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Banff food movement recognized with award

BANFF – The Town of Banff’s efforts to increase awareness around food security in the community have been recognized with a provincial award.
Banff food lunch_web
Members of Banff’s Japanese community prepared and served a community lunch last Thursday (Nov. 22) as part of the Town of Banff’s Community Table program. Efforts to increase awarenss around food security in the community, like the lunch, were recognized with a ChooseWell Healthy Community award this fall.

BANFF – The Town of Banff’s efforts to increase awareness around food security in the community have been recognized with a provincial award.

The municipality’s growing food movement received a ChooseWell Healthy Community award from Alberta Parks and Recreation for the most significant community change.

The award recognized Banff’s various food programs, from the Community Table lunch every Thursday, Food Rescue and the monthly dinner, all supported by volunteer efforts.

Familly and Community Support Services community development coordinator Jill Harrison said it was the lunch program that was the seedling that began it all.

“The Community Table lunch is an opportunity for people to come together and enjoy a nourishing hearty meal at a low cost,” she said.

Food Rescue, which diverts food from the landfill from local grocery stores and businesses soon followed. Each week the lunch program also operates as a distribution point for reducing food waste and sometimes the ingredients have also been rescued.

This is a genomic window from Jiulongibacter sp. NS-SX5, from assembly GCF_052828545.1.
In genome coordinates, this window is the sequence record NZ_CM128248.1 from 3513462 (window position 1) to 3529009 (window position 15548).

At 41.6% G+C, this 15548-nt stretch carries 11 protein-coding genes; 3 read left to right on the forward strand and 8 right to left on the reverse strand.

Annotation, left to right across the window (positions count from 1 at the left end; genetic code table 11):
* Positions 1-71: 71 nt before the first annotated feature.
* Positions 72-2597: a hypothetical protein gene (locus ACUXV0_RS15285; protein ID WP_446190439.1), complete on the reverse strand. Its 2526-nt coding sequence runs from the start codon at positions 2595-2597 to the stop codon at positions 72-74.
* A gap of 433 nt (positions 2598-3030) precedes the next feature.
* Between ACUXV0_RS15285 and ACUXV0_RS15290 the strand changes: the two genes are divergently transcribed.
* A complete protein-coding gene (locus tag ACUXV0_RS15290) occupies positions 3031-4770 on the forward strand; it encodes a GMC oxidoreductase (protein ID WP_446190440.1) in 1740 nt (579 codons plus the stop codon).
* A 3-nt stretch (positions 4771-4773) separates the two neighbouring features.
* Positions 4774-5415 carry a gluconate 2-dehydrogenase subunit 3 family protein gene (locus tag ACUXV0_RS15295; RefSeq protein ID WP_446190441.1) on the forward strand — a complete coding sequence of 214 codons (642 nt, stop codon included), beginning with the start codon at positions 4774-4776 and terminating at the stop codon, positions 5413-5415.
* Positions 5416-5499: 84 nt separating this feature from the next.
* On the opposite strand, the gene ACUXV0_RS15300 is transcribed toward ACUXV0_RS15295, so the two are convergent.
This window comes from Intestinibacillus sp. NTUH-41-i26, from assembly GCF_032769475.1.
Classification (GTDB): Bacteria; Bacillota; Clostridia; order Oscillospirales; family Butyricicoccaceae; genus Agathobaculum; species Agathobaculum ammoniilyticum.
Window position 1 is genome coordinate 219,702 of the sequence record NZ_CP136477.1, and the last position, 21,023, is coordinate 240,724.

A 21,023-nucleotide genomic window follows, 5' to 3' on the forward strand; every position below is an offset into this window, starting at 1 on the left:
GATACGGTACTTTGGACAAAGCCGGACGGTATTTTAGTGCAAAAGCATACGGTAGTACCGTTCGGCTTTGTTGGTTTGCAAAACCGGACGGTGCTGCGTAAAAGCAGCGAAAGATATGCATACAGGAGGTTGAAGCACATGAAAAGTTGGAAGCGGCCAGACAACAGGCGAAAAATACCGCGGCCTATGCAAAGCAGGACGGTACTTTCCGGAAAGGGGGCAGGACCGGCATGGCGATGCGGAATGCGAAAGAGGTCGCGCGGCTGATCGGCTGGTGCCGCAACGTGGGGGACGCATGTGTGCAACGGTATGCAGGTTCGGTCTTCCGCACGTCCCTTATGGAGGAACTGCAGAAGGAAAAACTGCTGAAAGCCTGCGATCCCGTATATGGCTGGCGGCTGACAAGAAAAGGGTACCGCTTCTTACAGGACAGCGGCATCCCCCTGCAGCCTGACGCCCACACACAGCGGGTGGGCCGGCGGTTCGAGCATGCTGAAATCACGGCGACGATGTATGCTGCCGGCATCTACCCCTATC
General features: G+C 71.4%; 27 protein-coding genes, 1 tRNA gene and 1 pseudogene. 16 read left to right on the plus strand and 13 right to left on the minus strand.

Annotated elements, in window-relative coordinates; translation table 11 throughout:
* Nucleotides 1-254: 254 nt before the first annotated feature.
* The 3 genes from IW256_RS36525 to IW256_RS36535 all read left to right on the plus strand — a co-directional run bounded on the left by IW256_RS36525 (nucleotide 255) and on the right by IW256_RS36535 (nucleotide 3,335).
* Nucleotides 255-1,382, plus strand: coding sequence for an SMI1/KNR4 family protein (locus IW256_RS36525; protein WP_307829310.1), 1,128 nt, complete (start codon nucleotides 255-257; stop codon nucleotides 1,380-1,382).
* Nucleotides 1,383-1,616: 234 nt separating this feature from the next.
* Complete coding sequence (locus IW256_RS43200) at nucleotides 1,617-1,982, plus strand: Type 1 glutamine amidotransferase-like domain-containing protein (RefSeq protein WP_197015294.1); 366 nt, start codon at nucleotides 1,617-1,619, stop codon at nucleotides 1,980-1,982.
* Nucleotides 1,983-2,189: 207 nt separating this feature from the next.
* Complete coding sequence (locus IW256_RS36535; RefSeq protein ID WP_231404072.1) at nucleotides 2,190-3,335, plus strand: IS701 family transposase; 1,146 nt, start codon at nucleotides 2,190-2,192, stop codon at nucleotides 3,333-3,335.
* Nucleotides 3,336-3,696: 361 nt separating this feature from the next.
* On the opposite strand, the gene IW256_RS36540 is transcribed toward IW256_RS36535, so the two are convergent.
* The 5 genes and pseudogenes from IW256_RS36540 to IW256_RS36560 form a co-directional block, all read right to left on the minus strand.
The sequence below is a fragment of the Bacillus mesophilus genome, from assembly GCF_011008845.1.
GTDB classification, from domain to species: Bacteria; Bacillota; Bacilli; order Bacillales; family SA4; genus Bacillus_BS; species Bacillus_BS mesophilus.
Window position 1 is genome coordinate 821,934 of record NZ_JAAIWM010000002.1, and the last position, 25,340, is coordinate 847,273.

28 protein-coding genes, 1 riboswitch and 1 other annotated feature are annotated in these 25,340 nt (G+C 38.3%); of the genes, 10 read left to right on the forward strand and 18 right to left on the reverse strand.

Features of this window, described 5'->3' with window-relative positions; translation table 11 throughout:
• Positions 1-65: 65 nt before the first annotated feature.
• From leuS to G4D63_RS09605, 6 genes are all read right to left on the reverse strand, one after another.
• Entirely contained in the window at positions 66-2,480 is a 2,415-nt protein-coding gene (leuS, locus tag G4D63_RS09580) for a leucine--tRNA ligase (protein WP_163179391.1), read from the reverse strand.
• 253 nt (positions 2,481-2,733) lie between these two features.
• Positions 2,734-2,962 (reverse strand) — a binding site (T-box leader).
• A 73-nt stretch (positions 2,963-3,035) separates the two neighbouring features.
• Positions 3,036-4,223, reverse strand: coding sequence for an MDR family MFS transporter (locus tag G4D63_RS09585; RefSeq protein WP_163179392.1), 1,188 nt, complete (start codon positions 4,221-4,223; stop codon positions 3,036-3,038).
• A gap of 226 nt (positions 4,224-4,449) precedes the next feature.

The lunch program also began to offer a cultural component, with members of local communities that span the entire globe coming together to provide a multi-cultural menu. It became so popular a community dinner began to be offered the last Thursday of each month.

“When a community is connected, it is a healthy community,” Harrison said. “Being healthy is as much about what you give yourself in terms of food, as it is about emotional nourishment.

“If we can tie that all together we know what we have built is a really strong resilient community.”
Recent cultural meals included a Japanese lunch last Thursday (Nov. 22), and a dinner hosted by the Filipino community at the beginning of October that was attended by Consul General to Calgary from the Philippines Gilberto G. B. Asuque and saw close to 400 attend.

Harrison said the cultural component of the program has been a transformational success, with local ethnic groups galvanizing around offering a meal to their friends and neighbours in the community.

“It is the most incredible experience to see how anyone can sit at a table and feel welcome and equal,” she said.
Businesses and community groups have also been inspired to get involved, Like Saltlik, which is hosting the monthly dinner his Thursday (Nov. 29), the Banff Seniors Centre, 101 Bear St. from 5:30-7:30 p.m.

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